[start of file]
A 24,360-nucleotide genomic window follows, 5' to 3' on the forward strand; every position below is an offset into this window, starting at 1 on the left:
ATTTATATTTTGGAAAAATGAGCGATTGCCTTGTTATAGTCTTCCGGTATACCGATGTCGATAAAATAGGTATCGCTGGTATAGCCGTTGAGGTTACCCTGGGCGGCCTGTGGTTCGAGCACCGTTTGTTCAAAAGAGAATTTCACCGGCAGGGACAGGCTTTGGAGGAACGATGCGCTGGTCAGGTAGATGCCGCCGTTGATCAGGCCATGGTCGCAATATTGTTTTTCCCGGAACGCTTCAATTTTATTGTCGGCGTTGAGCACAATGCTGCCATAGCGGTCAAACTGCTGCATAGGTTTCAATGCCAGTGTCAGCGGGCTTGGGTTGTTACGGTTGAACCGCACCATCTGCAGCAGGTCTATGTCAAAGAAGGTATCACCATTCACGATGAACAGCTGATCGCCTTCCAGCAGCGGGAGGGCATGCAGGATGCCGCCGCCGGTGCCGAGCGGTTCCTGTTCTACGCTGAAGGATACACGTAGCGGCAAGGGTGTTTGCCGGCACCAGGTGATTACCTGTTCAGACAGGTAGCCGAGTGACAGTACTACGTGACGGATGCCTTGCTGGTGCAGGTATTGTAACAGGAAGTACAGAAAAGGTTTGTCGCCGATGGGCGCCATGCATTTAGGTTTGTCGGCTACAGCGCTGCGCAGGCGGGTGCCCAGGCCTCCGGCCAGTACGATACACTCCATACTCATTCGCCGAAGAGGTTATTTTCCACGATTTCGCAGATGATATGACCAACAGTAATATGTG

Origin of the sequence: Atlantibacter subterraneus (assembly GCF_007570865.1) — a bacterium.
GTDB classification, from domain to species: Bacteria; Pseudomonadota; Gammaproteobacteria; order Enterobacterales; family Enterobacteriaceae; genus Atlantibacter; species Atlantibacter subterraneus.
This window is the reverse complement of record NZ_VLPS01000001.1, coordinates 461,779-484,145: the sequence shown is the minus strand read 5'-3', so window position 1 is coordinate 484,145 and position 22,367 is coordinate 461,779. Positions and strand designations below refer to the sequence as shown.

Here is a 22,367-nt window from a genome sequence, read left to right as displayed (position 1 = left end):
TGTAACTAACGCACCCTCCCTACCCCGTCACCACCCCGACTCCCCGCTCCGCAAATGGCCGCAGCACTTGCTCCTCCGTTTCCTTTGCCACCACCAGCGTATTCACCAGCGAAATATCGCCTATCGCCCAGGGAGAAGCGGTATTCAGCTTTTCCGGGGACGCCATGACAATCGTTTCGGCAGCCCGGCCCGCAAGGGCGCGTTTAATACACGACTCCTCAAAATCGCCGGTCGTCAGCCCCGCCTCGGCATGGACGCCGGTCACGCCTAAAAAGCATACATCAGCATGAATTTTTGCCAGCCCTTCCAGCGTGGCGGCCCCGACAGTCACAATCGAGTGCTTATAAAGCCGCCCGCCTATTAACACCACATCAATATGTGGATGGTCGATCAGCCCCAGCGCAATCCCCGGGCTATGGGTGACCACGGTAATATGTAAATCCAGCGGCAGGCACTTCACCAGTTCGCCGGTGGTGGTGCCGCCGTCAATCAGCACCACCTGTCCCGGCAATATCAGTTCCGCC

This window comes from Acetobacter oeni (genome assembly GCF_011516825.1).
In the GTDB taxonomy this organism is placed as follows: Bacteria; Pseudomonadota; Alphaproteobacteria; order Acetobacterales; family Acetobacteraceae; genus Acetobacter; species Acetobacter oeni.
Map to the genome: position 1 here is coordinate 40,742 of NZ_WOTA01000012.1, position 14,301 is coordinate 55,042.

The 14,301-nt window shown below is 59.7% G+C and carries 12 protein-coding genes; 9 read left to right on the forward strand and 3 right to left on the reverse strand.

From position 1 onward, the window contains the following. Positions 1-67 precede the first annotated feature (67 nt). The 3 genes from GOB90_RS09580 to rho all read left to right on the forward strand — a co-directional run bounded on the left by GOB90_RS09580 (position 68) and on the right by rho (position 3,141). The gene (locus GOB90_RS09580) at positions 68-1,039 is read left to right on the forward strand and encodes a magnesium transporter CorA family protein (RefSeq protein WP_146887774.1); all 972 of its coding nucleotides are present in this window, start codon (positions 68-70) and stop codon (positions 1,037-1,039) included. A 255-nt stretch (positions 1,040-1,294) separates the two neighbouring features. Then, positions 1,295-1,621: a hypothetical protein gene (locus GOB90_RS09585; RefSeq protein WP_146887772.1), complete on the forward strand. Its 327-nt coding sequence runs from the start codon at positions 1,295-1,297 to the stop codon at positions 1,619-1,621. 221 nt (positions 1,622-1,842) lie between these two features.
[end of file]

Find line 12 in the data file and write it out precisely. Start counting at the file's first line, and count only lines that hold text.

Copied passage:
From position 1 onward, the window contains the following. Positions 1-67 precede the first annotated feature (67 nt). The 3 genes from GOB90_RS09580 to rho all read left to right on the forward strand — a co-directional run bounded on the left by GOB90_RS09580 (position 68) and on the right by rho (position 3,141). The gene (locus GOB90_RS09580) at positions 68-1,039 is read left to right on the forward strand and encodes a magnesium transporter CorA family protein (RefSeq protein WP_146887774.1); all 972 of its coding nucleotides are present in this window, start codon (positions 68-70) and stop codon (positions 1,037-1,039) included. A 255-nt stretch (positions 1,040-1,294) separates the two neighbouring features. Then, positions 1,295-1,621: a hypothetical protein gene (locus GOB90_RS09585; RefSeq protein WP_146887772.1), complete on the forward strand. Its 327-nt coding sequence runs from the start codon at positions 1,295-1,297 to the stop codon at positions 1,619-1,621. 221 nt (positions 1,622-1,842) lie between these two features.